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Hurricane sets off fierce debate about leaving Puerto Rico
The disaster wrought by Hurricane Maria has set off an anguished debate across Puerto Rico, where friends, family and co-workers are arguing fiercely over the morality of leaving the blacked-out island for the U.S. mainland versus fulfilling a patriotic duty to rebuild.
More than 140,000 Puerto Ricans have left since the storm hit Sept. 20 and some experts estimate more than 300,000 more could leave in the next two years. That’s on top of a similar-size exodus over the last decade of economic crisis, creating a massive population loss for the U.S. territory of 3.4 million.
Most of those who have left went on their own. Aid groups and the U.S. government helped evacuate large numbers of the elderly and sick. The Federal Emergency Management Agency said it has offered to help relocate those still in temporary shelters, about 2,400 people as of Friday, to temporary housing on the mainland.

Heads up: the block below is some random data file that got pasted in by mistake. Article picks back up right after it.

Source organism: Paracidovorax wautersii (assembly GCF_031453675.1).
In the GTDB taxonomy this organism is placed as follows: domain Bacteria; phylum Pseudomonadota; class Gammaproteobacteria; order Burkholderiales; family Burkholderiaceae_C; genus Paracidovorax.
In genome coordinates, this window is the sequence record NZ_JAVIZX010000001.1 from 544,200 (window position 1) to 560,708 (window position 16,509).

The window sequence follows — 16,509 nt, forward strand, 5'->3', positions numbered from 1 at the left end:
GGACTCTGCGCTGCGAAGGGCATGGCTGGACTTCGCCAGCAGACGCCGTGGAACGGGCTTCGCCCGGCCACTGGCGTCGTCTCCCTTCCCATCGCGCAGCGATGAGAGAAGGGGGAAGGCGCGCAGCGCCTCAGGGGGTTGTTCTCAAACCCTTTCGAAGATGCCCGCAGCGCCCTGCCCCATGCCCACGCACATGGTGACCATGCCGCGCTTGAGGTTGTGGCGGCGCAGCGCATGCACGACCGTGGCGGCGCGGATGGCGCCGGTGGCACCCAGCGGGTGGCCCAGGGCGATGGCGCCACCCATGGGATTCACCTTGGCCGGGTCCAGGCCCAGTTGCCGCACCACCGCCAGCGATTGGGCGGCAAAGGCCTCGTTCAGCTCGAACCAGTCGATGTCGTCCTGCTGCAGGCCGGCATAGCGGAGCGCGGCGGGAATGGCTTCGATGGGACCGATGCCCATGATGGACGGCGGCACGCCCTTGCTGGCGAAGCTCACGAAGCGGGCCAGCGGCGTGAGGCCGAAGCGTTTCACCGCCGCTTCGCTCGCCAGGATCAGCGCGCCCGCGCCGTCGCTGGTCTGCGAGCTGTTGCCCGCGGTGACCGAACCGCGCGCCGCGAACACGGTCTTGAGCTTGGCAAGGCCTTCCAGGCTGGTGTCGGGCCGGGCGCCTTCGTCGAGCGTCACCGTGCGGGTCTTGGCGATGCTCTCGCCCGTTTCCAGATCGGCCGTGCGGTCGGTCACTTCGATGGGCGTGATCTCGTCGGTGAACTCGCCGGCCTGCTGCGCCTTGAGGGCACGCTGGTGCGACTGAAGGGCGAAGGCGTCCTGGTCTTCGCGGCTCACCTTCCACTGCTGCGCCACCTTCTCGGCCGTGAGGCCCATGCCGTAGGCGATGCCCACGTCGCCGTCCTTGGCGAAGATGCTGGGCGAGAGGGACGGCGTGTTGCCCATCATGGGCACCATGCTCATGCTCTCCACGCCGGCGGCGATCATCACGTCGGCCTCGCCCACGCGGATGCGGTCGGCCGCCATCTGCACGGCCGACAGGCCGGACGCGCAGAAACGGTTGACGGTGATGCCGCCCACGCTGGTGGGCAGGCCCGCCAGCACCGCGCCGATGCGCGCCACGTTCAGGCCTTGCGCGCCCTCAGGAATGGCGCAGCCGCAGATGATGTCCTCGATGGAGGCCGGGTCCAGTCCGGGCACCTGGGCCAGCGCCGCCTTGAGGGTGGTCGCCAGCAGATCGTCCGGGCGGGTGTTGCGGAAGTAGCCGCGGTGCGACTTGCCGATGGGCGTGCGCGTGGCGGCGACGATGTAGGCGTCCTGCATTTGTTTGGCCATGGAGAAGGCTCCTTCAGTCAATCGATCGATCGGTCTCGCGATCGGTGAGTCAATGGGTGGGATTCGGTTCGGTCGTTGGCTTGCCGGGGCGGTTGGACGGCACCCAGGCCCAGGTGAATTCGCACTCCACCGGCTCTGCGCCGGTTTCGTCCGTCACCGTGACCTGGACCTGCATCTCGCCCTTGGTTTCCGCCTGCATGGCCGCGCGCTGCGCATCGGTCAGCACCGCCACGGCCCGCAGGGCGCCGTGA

Many of those leaving are facing recriminations from fellow Puerto Ricans who accuse them of abandoning their homeland when it…
Harvey-scale rains could hit Texas 18x more often by the end of the century
Hurricanes strike the US with regularity, but there’s nothing on record that is at all like Hurricane Harvey’s pummeling of Houston. Understanding the risk of that kind of wind and rainfall happening again is critical if we intend to rebuild infrastructure that’s going to survive to its expected expiration date. But freakish storms like Harvey make risk calculations challenging. These storms have no historic precedent, so we have no idea how often they occur; and the underlying probability of these events is shifting as our planet grows warmer.
An MIT professor named Kerry Emanuel, however, has helped develop a system that analyzes hurricane frequency in a warming world. Using it, he has found that Harvey-sized rainfall could go from being extremely rare to having an 18-percent chance of happening in any given year by the end of this century…